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The Real Estate Cycle

There can be no argument about whether or not there is a real estate cycle, as evidence of it abounds, and in one way or another, it has affected almost everyone. The only argument about the real estate cycle can be in its length or duration. The purpose of this section is to present the case I propose as to its length of 18 years. Just because the most recent evidence regarding the real estate cycle has been 18 years long, should we expect the next peak to be 18 years after the 2006 peak? The answer is yes, because the real estate cycle has been that long, on average, for the last 100-plus years.

In an article titled “The Great 18-Year Real Estate Cycle,” Steve Hanke posits that peaks in land values, housing construction, and the business cycle are highly correlated. He references a table from Fred Foldvary’s The Depression of 2008, which I show below as Figure 1. Hanke states: “These data talk, and the most interesting thing they say is that every 18 years we can expect the culmination of a credit-fueled real estate and ensuing business cycle. This, of course, doesn’t imply that all recessions are preceded by a real estate cycle. It only says that all real estate cycles have spawned economic downturns.”[1] The most interesting thing from my perspective is how regular and consistent this cycle is (see the second column interval values).

The 18-Year Real Estate Cycle length

Figure 1. The Great 18-Year Real Estate Cycle[2]

What is missing from this table is the time period between the peak of real estate prices in the 1920s and the peak in the 1970s. Dewey and Dakin, whose book Cycles: The Science Of Prediction was published in 1947, had definitive statements on the 18-year real estate cycle with respect to the Great Depression years through World War II and the return of the veterans. They stated that real estate boomed from the end of World War I in 1919, peaked in 1925, and then dropped to a low point in 1933. Falling real estate prices had been accelerated by the onset of the Depression in the early 1930s, but by 1933, prices had stabilized. The next upswing of the real estate cycle was launched with the implementation of the New Deal and all the government programs it instituted.[3]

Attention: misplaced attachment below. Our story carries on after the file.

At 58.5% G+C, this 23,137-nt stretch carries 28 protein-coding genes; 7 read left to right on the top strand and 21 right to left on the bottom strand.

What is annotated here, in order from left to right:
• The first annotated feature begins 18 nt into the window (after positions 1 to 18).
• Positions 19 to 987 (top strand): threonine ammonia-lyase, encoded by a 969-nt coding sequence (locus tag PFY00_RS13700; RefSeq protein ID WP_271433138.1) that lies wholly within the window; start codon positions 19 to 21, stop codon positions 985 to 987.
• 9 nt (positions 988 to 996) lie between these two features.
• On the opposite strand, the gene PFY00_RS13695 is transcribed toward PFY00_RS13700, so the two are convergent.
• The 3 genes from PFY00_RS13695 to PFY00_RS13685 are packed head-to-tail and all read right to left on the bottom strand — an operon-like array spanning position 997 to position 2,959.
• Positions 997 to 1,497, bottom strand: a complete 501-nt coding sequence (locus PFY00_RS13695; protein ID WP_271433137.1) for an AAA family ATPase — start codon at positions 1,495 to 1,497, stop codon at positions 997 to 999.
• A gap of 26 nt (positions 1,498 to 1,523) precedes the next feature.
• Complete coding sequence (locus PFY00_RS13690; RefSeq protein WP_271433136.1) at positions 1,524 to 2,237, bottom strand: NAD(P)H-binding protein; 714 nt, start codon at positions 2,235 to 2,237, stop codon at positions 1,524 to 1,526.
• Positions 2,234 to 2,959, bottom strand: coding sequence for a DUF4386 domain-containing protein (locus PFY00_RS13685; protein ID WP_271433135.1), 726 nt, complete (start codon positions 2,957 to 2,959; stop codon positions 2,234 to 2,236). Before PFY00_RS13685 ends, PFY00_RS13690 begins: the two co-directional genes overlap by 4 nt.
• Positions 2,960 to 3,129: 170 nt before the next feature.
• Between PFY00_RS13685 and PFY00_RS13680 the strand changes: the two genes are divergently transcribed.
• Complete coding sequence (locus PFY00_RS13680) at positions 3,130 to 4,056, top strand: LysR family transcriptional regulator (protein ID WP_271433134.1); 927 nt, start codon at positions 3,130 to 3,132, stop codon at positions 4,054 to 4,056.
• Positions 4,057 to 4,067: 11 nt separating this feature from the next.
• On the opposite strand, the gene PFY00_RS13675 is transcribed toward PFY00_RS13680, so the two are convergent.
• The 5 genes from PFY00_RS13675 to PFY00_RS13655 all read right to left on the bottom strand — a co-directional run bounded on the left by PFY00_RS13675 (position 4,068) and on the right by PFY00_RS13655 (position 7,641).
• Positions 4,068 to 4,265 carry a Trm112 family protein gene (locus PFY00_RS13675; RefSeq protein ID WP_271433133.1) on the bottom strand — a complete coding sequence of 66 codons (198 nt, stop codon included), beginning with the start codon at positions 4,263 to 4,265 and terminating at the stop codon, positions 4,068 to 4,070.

Dewey and Dakin further stated that government activity in the building of public works for dams, power plants, and other major infrastructure improvements added to the volume and breadth of the real estate upswing. Building activity peaked in 1940, after which the United States became involved in World War II in 1941. With the outbreak of war, “…building of homes and farm structures had to cease almost entirely, under government decree – the famous L-41 regulation of the War Production Board.” However, after the end of the war, there was so much pent-up demand and a “swollen mass of income” that the next upswing of the real estate cycle was inevitable.[4]

[1] The Great 18-Year Real Estate Cycle, by Steve H. Hanke, Globe Asia, February 2010

[2] The Depression of 2008, by Fred E. Foldvary, 2007, The Guttenberg Press, Berkeley, California

[3] Cycles: The Science of Prediction, by Edward R. Dewey and Edwin F. Dakin, 1947, Henry Holt and Company, Inc., New York, New York, page 124

[4] Ibid, pages 125-126

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